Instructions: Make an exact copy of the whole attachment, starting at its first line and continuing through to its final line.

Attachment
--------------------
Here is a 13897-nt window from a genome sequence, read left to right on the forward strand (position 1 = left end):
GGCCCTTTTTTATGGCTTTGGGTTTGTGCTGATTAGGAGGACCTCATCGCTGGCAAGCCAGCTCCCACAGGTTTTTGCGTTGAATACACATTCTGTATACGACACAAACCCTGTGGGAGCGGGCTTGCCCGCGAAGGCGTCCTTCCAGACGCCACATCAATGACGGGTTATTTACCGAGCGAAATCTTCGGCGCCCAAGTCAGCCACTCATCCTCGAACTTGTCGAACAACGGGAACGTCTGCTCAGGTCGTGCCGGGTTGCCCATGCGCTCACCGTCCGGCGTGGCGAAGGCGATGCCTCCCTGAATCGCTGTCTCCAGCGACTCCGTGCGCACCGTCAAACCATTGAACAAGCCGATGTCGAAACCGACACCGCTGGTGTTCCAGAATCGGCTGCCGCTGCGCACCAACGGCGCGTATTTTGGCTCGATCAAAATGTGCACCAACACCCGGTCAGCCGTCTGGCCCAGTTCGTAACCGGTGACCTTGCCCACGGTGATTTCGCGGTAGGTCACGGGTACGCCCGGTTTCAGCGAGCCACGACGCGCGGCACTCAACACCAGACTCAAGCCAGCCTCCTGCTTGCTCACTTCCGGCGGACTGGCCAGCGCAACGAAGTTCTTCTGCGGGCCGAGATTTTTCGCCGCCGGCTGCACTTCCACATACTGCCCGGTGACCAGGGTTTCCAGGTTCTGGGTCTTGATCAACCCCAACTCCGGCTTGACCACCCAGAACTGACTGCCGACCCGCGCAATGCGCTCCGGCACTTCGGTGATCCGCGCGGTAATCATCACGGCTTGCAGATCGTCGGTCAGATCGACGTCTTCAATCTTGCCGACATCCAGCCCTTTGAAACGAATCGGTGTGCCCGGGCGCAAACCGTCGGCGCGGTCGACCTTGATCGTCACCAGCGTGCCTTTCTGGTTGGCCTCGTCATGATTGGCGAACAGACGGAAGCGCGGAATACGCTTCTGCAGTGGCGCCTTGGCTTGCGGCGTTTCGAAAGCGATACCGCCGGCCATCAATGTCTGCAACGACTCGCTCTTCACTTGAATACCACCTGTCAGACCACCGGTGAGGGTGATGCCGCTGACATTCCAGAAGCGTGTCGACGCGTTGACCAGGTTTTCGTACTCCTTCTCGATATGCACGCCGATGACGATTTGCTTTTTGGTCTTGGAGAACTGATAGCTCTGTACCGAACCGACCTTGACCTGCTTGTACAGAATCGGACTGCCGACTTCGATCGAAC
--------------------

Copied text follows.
Here is a 13897-nt window from a genome sequence, read left to right on the forward strand (position 1 = left end):
GGCCCTTTTTTATGGCTTTGGGTTTGTGCTGATTAGGAGGACCTCATCGCTGGCAAGCCAGCTCCCACAGGTTTTTGCGTTGAATACACATTCTGTATACGACACAAACCCTGTGGGAGCGGGCTTGCCCGCGAAGGCGTCCTTCCAGACGCCACATCAATGACGGGTTATTTACCGAGCGAAATCTTCGGCGCCCAAGTCAGCCACTCATCCTCGAACTTGTCGAACAACGGGAACGTCTGCTCAGGTCGTGCCGGGTTGCCCATGCGCTCACCGTCCGGCGTGGCGAAGGCGATGCCTCCCTGAATCGCTGTCTCCAGCGACTCCGTGCGCACCGTCAAACCATTGAACAAGCCGATGTCGAAACCGACACCGCTGGTGTTCCAGAATCGGCTGCCGCTGCGCACCAACGGCGCGTATTTTGGCTCGATCAAAATGTGCACCAACACCCGGTCAGCCGTCTGGCCCAGTTCGTAACCGGTGACCTTGCCCACGGTGATTTCGCGGTAGGTCACGGGTACGCCCGGTTTCAGCGAGCCACGACGCGCGGCACTCAACACCAGACTCAAGCCAGCCTCCTGCTTGCTCACTTCCGGCGGACTGGCCAGCGCAACGAAGTTCTTCTGCGGGCCGAGATTTTTCGCCGCCGGCTGCACTTCCACATACTGCCCGGTGACCAGGGTTTCCAGGTTCTGGGTCTTGATCAACCCCAACTCCGGCTTGACCACCCAGAACTGACTGCCGACCCGCGCAATGCGCTCCGGCACTTCGGTGATCCGCGCGGTAATCATCACGGCTTGCAGATCGTCGGTCAGATCGACGTCTTCAATCTTGCCGACATCCAGCCCTTTGAAACGAATCGGTGTGCCCGGGCGCAAACCGTCGGCGCGGTCGACCTTGATCGTCACCAGCGTGCCTTTCTGGTTGGCCTCGTCATGATTGGCGAACAGACGGAAGCGCGGAATACGCTTCTGCAGTGGCGCCTTGGCTTGCGGCGTTTCGAAAGCGATACCGCCGGCCATCAATGTCTGCAACGACTCGCTCTTCACTTGAATACCACCTGTCAGACCACCGGTGAGGGTGATGCCGCTGACATTCCAGAAGCGTGTCGACGCGTTGACCAGGTTTTCGTACTCCTTCTCGATATGCACGCCGATGACGATTTGCTTTTTGGTCTTGGAGAACTGATAGCTCTGTACCGAACCGACCTTGACCTGCTTGTACAGAATCGGACTGCCGACTTCGATCGAAC